- The Washington Times - Thursday, October 31, 2019

Sen. Lindsey Graham is preparing to relinquish his chairmanship of the Judiciary Committee to Sen. Charles E. Grassley in the next Congress, beginning in 2021.

The South Carolina Republican’s staff confirmed Thursday that Mr. Graham would step aside, but he is poised to remain in the seat throughout the next year.

Mr. Graham has worked as chairman since the outset of 2019 to confirm President Trump’s federal judicial nominees, and he has been a vocal opponent of the House Democrats’ impeachment inquiry. Ahead of the House’s vote to formalize certain aspects of its impeachment inquiry on Thursday, Mr. Graham said last week that House Democrats’ effort was a “political lynching.”

The Senate is set to become the center of impeachment politics just as the 2020 campaign season ramps up next year if the House’s inquiry yields an impeachment trial in the Senate. Mr. Graham will remain chairman of the Judiciary Committee as he runs for reelection next year in South Carolina.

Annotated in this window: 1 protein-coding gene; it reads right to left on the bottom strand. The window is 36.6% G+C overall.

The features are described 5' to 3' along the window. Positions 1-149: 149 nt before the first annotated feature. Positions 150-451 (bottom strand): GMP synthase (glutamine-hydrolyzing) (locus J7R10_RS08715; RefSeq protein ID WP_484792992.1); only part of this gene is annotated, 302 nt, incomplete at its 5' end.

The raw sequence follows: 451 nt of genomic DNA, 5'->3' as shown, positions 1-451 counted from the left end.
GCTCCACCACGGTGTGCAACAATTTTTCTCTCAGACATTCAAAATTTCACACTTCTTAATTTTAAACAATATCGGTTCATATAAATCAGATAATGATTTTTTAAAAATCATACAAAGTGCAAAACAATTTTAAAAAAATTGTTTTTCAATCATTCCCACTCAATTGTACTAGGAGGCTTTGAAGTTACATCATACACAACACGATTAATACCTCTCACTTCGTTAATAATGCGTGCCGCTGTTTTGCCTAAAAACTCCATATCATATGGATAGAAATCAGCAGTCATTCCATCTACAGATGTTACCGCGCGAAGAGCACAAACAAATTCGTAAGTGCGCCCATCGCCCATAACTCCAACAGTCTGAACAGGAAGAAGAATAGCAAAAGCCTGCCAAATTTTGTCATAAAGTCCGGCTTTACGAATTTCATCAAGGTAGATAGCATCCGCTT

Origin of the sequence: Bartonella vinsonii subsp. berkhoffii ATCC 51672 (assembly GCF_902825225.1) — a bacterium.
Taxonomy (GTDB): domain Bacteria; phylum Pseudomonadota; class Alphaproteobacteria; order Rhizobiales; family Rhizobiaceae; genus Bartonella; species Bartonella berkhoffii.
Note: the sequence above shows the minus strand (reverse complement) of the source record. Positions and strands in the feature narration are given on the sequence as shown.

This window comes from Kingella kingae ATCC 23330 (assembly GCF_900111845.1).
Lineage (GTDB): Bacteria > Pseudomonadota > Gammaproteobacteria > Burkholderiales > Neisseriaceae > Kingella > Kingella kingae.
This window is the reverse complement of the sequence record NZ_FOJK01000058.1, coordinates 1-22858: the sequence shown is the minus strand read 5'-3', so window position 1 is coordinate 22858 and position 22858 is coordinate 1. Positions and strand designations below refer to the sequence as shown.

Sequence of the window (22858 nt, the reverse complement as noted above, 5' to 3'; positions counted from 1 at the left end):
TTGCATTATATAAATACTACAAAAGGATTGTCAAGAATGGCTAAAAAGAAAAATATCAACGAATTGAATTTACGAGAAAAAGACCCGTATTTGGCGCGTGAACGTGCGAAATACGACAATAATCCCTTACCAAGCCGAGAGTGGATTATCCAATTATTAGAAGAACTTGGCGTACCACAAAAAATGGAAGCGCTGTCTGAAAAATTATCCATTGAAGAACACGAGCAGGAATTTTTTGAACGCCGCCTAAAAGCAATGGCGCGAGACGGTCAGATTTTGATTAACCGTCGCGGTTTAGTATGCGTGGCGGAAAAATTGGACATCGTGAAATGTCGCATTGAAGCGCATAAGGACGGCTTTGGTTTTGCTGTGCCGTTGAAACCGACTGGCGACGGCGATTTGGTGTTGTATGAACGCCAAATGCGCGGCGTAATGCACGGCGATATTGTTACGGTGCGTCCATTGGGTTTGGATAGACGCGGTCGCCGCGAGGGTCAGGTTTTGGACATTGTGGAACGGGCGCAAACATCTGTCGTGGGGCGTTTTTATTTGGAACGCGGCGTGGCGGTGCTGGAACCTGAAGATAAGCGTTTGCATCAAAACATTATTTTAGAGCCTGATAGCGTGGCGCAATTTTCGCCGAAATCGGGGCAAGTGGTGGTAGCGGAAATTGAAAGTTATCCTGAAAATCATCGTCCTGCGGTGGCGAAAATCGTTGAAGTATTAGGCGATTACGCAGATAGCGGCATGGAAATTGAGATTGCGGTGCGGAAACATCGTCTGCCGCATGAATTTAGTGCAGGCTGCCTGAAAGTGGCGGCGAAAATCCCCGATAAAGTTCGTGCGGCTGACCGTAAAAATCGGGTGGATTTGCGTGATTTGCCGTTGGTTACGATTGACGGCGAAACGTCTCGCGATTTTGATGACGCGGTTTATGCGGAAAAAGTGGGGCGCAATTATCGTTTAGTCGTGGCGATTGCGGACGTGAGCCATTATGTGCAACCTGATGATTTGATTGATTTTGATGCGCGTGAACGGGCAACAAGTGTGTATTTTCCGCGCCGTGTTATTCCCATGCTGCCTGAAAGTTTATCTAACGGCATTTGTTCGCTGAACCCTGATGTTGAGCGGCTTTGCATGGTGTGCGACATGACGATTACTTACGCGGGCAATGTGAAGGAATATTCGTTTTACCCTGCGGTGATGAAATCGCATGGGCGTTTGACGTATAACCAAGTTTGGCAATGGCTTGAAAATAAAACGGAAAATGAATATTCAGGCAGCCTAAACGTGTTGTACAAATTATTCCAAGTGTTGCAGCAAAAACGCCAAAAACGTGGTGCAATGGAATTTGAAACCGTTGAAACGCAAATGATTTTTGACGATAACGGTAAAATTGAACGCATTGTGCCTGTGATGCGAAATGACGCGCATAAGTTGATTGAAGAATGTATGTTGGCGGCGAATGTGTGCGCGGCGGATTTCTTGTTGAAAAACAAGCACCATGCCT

Mr. Graham told Politico on Thursday that Mr. Grassley asked to come back as chairman of the Judiciary Committee, which the Iowa Republican previously led from 2015 until earlier this year when Mr. Grassley took over the Senate Finance Committee.



Under Mr. Grassley’s chairmanship of the Judiciary Committee, the Senate confirmed two Supreme Court appointees selected by President Trump, Justices Neil M. Gorsuch and Brett M. Kavanaugh, against staunch partisan opposition.

Mr. Grassley processed Justice Gorsuch’s nomination amid a partisan filibuster, and Mr. Grassley worked to confirm Justice Kavanaugh amid last-minute allegations of sexual misconduct that arose as the committee was preparing to advance the nomination.

On Thursday, the Senate Judiciary Committee advanced a proposal from Mr. Graham and Sen. Kyrsten Sinema of Arizona to provide permanent additional security for U.S. Supreme Court justices. The legislation would permanently authorize the Supreme Court of the United States Police to protect the justices off the grounds of the court and it would allow the Supreme Court Police to protect justices domestically and internationally, as it is deemed necessary.

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